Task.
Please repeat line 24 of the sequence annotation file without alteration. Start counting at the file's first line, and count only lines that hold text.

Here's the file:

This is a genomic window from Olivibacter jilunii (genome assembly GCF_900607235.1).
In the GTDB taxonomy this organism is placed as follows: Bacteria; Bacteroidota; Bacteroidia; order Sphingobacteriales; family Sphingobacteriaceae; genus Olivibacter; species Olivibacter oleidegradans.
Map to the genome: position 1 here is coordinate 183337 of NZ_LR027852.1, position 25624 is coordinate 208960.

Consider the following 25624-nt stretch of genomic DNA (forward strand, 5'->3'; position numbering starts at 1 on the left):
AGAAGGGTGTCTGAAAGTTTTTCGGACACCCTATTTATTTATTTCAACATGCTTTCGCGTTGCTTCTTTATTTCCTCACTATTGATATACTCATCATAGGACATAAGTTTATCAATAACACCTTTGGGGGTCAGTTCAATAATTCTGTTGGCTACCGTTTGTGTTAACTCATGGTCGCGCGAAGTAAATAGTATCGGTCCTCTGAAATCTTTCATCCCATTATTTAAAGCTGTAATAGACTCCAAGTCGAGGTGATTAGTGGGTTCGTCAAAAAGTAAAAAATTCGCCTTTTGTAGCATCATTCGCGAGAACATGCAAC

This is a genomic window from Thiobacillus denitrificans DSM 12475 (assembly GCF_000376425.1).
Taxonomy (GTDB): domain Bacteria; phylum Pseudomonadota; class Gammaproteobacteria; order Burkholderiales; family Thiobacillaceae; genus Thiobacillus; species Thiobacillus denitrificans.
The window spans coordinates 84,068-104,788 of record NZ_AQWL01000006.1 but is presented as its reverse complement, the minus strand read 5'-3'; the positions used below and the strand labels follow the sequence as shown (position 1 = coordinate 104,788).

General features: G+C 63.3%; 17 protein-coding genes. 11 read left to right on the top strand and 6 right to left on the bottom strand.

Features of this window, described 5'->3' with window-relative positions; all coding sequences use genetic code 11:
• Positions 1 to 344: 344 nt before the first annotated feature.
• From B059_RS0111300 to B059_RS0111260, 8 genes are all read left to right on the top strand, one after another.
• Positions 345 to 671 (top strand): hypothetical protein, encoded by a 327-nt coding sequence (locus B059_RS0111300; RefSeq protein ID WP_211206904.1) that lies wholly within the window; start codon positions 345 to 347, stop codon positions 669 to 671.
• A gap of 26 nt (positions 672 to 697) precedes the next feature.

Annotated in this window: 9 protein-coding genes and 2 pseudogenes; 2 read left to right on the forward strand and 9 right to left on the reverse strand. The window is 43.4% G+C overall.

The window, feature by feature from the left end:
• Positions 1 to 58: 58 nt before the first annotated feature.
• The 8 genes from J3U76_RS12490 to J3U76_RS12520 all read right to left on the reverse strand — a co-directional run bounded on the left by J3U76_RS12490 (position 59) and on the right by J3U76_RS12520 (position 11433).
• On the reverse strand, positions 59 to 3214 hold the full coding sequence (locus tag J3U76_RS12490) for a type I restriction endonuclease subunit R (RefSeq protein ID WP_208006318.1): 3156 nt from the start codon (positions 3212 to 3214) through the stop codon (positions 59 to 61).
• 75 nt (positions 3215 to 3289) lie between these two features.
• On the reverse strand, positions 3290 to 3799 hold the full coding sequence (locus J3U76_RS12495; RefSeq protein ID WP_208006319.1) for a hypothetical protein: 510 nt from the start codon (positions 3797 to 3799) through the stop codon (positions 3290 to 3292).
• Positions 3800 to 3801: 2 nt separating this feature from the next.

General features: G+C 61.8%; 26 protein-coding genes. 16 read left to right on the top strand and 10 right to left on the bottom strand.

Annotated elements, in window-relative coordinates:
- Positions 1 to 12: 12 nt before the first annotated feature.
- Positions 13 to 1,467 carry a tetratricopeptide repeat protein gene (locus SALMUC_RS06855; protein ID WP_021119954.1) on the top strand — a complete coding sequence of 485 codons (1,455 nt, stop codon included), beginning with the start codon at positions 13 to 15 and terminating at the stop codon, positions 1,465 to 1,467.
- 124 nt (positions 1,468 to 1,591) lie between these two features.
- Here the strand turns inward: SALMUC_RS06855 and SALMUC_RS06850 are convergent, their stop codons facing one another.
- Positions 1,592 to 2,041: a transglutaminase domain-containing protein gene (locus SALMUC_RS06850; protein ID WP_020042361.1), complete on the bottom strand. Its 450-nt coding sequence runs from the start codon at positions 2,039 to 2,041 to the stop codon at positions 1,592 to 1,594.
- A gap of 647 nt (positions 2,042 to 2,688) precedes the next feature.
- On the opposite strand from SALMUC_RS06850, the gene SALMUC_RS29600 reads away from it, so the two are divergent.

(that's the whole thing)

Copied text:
Annotated elements, in window-relative coordinates: